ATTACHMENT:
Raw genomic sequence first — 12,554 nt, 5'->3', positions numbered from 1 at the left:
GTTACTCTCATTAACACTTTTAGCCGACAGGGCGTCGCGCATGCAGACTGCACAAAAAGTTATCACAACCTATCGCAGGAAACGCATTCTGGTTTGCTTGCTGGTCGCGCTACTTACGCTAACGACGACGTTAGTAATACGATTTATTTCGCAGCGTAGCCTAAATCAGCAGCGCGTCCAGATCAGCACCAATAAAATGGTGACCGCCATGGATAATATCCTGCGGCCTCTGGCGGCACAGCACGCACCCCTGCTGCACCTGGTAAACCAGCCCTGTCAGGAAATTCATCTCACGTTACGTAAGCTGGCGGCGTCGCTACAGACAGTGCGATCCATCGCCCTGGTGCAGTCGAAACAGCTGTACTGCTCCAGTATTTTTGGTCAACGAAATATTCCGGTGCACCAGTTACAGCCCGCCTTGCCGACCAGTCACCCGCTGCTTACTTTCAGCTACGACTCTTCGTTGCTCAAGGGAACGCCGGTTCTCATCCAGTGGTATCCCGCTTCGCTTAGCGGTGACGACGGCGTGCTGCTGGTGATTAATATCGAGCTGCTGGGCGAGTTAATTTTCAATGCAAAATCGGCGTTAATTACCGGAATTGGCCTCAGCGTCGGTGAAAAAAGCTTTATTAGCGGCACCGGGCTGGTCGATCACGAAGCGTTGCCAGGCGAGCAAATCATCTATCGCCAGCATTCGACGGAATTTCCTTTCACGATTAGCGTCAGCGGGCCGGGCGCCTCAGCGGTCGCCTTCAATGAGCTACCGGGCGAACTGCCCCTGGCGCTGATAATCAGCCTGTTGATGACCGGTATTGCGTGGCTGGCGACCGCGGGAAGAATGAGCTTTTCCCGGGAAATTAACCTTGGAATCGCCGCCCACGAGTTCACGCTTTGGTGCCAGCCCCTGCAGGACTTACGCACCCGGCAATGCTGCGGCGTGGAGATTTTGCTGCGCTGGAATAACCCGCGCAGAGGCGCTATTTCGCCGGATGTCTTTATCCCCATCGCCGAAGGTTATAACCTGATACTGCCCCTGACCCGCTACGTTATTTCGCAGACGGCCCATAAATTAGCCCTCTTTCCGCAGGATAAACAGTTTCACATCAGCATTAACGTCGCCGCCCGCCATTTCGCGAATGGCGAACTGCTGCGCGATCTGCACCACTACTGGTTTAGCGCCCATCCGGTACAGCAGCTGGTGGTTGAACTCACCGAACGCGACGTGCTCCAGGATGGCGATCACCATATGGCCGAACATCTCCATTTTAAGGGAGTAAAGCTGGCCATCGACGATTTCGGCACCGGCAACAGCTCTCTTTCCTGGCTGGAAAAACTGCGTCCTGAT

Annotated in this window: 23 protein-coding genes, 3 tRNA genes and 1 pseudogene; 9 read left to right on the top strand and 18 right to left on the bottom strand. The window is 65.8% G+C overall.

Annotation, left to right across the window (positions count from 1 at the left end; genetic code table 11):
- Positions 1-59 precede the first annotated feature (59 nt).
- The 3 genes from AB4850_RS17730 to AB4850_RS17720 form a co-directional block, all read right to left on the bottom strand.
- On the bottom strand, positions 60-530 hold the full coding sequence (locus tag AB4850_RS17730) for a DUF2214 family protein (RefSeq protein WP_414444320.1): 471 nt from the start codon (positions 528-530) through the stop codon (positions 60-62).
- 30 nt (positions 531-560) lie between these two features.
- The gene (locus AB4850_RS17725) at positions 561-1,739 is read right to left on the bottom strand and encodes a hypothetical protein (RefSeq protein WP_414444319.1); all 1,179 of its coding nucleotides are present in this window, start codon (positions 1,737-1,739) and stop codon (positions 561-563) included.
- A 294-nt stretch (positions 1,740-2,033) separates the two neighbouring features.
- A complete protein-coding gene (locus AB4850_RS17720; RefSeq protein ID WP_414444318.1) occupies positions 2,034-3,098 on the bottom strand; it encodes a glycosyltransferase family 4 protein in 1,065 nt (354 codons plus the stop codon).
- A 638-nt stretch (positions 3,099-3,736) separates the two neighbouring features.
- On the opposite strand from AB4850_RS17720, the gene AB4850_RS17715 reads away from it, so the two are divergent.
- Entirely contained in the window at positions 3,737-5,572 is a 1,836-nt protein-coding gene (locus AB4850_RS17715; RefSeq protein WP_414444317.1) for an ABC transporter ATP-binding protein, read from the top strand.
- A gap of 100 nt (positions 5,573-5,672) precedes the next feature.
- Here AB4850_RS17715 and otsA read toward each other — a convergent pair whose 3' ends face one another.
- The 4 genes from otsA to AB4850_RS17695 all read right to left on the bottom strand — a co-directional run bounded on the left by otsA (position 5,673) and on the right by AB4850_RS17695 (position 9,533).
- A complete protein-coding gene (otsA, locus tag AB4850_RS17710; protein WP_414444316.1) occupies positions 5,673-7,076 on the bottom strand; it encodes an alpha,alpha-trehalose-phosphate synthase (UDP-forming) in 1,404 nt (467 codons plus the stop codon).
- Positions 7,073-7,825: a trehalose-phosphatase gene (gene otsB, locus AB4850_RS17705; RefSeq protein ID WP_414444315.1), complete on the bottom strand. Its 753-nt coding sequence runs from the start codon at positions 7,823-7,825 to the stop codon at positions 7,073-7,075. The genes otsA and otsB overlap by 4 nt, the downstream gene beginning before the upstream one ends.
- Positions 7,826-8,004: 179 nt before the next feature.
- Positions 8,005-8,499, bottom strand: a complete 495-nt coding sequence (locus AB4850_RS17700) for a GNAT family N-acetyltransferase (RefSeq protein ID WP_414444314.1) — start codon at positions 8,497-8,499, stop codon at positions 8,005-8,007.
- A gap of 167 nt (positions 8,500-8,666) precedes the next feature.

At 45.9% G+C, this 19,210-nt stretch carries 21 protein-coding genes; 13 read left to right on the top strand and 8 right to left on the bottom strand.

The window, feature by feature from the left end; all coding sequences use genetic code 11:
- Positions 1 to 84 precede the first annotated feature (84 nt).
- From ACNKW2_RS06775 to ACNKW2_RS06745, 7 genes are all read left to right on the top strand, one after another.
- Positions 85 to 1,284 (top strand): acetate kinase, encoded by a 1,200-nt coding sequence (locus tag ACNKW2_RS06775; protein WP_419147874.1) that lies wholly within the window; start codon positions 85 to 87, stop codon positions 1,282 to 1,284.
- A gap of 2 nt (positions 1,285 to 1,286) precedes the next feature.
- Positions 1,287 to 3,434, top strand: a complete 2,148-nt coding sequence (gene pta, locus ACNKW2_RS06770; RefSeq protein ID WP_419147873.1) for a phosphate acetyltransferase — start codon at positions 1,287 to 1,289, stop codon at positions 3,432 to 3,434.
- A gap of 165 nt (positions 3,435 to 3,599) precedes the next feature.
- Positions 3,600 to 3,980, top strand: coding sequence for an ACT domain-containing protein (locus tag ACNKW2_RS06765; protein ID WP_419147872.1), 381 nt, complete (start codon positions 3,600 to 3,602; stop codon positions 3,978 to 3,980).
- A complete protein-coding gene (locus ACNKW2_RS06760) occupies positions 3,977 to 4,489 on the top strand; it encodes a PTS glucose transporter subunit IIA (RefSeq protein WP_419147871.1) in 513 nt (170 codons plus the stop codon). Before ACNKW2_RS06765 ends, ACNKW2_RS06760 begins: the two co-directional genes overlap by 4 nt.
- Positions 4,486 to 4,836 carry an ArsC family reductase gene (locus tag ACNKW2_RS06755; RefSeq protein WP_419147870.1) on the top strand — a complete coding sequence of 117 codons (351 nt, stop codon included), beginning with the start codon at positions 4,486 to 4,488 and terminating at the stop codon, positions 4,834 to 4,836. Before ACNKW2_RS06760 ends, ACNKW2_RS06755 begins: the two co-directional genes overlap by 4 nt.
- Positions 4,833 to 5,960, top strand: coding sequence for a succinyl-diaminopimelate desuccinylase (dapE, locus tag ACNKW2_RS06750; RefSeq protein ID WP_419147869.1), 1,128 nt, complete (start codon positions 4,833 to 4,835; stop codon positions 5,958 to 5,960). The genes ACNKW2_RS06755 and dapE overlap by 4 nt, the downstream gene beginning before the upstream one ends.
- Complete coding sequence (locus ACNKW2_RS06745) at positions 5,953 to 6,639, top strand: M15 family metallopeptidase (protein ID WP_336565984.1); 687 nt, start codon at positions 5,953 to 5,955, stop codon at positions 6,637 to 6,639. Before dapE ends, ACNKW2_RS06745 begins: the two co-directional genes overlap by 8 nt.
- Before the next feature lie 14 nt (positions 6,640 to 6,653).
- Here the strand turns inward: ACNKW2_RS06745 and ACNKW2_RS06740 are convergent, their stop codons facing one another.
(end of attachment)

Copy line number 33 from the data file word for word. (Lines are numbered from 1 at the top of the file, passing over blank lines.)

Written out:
- Positions 4,486 to 4,836 carry an ArsC family reductase gene (locus tag ACNKW2_RS06755; RefSeq protein WP_419147870.1) on the top strand — a complete coding sequence of 117 codons (351 nt, stop codon included), beginning with the start codon at positions 4,486 to 4,488 and terminating at the stop codon, positions 4,834 to 4,836. Before ACNKW2_RS06760 ends, ACNKW2_RS06755 begins: the two co-directional genes overlap by 4 nt.